The next issue is to find coaches who can deliver boxing in a manner which is inclusive and considered. Fortunately the coaching team EBC is not only well qualified in the sport but they also hold progressive personal political ideals. They have been really interested in the idea of promoting boxing to the local community. I have also taken the England Boxing level one boxing qualification so that I can assist where possible.

As such, we found some free time at the gym organised free boxing classes for the local LGBTQI+ community. We are currently promoting these sessions with flyers and posters both on the internet and in hardcopy. Indeed, England Boxing has helps us with this post about the sessions.

I will conduct some research based on these sessions which will help develop my existing academic explorations of boxing, produce monitoring and evaluation information for the specific sessions while, also highlight best practice and areas for improvement. The goal is to combine this information with research from other similar projects to produce guidelines and suggestions for the national governing body and other clubs who are interested in doing something similar.

This is how I have attempted to create something based on my academic critique, and this is also why I now feel like I can produce this blog post now. Simply put, I have more of a story to tell about how my research is doing something in the world rather than sitting on a shelf in the library.

Christopher R. Matthews is a Senior Lecturer at the University of Brighton, UK. He is a competing amateur boxer who has used his active participation as central aspects of his research. He has published on a variety of topics including men’s power, sports violence, health, gender and sexuality. Alongside Alex Channon he is the co-editor of Global Perspective on Women in Combat Sports: Women Warriors Around the World and the co-founder of the Love Fight Hate Violence campaign.

The Unconditional Love and Exploitation of the Black Male Athlete

By Angela J. Hattery and Earl Smith

It seems every few weeks or so we have this conversation about Black male athletes who violently abuse their White wives and girlfriends (from Mitch Lee to Corey Batey to OJ Simpson to Lawrence Phillips to Ruben Patterson to Ezekiel Elliott and others), and the fact that they are almost never held accountable, in any meaningful way, for their violent actions.

These are certainly not the first or only cases, but they shine a light on a perplexing phenomenon we have been observing, researching and writing about: the unconditional love of the Black male body – as long as he can throw, run, catch, dunk and score in an athletic contest, entertaining fans and making hundreds of millions of dollars for White coaches, owners and athletic administrators.There seems no better American football player in red jersey and helmet holding ball against blacktime to have this conversation again than now, on the heels of the recent college football bowl game season and on the eve of the SuperBowl, games that have or may involve athletes who have been accused of acts of violence against women.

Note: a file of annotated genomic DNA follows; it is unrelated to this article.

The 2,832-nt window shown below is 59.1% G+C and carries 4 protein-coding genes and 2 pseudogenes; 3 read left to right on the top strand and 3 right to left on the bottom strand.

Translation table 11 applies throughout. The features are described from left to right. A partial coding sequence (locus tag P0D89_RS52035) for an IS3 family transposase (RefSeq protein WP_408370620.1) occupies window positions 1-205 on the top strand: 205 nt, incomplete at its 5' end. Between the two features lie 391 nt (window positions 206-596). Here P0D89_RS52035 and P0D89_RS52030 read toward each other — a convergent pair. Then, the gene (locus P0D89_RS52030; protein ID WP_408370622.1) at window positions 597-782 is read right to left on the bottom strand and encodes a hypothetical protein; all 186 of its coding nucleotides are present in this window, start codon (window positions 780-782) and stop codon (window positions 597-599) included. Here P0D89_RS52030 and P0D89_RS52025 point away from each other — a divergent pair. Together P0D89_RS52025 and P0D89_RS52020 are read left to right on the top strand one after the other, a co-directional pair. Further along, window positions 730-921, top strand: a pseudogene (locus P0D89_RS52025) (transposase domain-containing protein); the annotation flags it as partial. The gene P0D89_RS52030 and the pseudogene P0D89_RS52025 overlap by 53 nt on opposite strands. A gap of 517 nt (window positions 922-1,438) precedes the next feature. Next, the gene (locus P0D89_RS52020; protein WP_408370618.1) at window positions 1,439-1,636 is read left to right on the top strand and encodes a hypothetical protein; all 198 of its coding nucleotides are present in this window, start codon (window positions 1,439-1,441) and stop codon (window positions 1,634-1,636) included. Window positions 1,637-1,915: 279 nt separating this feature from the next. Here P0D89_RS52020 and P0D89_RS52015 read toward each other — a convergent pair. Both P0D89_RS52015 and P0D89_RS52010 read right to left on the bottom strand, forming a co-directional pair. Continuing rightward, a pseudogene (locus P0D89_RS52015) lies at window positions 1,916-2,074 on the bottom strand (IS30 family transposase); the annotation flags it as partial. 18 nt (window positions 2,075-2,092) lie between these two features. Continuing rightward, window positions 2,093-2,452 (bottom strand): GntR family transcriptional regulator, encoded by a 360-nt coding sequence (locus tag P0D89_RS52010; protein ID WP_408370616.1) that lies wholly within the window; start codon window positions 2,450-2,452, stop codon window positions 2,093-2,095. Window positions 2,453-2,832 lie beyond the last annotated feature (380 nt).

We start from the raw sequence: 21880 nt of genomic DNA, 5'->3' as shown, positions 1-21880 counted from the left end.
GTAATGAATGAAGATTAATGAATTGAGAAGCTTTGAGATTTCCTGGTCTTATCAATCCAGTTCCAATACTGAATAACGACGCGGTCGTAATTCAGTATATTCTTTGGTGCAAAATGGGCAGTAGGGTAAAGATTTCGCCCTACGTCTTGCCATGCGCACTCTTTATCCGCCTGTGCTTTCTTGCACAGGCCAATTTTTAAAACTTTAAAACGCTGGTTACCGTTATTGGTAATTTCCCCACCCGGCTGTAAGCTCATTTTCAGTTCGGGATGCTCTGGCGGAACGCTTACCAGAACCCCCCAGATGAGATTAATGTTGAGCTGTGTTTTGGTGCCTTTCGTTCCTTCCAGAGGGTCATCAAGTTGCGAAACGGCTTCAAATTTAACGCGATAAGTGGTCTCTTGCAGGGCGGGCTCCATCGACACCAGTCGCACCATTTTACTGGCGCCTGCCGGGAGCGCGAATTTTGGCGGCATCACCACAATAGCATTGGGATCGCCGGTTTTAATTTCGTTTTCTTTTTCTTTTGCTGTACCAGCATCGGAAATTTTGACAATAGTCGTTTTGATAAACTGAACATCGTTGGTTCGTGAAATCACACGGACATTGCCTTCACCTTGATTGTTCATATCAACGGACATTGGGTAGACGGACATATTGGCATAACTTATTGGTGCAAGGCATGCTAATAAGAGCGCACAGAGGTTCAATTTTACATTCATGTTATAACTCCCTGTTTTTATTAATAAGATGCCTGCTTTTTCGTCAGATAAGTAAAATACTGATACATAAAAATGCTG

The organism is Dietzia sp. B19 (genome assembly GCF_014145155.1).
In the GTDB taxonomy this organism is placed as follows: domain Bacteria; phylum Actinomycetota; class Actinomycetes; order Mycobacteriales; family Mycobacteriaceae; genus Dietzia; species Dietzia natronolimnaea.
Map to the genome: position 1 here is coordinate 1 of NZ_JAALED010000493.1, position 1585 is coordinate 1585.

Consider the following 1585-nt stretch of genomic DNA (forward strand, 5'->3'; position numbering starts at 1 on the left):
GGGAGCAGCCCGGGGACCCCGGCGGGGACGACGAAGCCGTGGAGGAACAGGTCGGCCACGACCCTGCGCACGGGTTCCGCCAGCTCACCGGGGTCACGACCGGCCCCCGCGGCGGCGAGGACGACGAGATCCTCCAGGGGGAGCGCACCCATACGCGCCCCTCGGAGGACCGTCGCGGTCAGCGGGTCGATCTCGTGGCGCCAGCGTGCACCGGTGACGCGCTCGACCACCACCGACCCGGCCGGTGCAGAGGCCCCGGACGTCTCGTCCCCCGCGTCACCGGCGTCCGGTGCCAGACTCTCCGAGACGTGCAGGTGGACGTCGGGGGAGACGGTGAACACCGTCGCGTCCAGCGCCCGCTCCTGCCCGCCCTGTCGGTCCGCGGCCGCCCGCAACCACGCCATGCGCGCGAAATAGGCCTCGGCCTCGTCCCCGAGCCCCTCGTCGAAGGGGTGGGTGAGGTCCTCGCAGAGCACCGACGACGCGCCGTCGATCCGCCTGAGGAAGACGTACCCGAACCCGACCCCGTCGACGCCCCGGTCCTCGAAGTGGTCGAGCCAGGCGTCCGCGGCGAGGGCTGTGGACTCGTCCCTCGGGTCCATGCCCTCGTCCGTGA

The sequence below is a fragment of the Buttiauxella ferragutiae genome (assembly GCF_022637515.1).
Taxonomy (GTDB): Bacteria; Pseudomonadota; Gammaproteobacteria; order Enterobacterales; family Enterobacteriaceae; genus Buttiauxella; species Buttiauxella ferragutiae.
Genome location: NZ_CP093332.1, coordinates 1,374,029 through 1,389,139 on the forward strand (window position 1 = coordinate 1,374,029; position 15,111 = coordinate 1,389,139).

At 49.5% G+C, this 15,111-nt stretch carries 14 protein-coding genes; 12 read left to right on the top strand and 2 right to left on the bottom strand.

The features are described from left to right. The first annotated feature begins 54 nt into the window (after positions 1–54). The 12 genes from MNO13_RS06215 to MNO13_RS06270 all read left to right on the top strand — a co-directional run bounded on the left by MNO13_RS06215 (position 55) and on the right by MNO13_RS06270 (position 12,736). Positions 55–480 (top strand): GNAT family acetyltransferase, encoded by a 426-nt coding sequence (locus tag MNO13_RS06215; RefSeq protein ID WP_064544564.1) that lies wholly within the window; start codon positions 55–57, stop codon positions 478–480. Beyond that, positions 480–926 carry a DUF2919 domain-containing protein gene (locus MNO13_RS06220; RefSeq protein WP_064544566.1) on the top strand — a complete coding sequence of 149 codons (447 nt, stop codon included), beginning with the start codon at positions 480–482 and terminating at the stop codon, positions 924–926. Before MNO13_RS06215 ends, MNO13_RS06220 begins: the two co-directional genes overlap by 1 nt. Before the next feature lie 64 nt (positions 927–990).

During the last days of 2016 and the first days of 2017, several college football teams faced scrutiny for their protection of Black men accused of heinous crimes, including 12 football players at the University of Minnesota who are accused of gang-raping a White woman in October and a player at the University of Oklahoma, Joe Mixon, who is seen on video punching a White woman in the face, leaving her unconscious

During the last few days of January 2017, six federal lawsuits have been filed against Baylor University where, since 2012, 32 football players have been accused of committing 52 rapes (5 were gang rapes involving 10 players raping one woman).  At Baylor, most of the accused players are Black and all of the victims are White. Data from 2014 reveal that of all NFL players arrested, 55% were arrested for intimate partner violence and another 38% were arrested for sexual violence, in other words 4 in 5 NFL players arrested between 2000 and 2014 were arrested for acts of violence against women. Continue reading “The Unconditional Love and Exploitation of the Black Male Athlete”

Playing (Fantasy) Sport with the Guys

By Sarah Winslow and Rebecca Joyce Kissane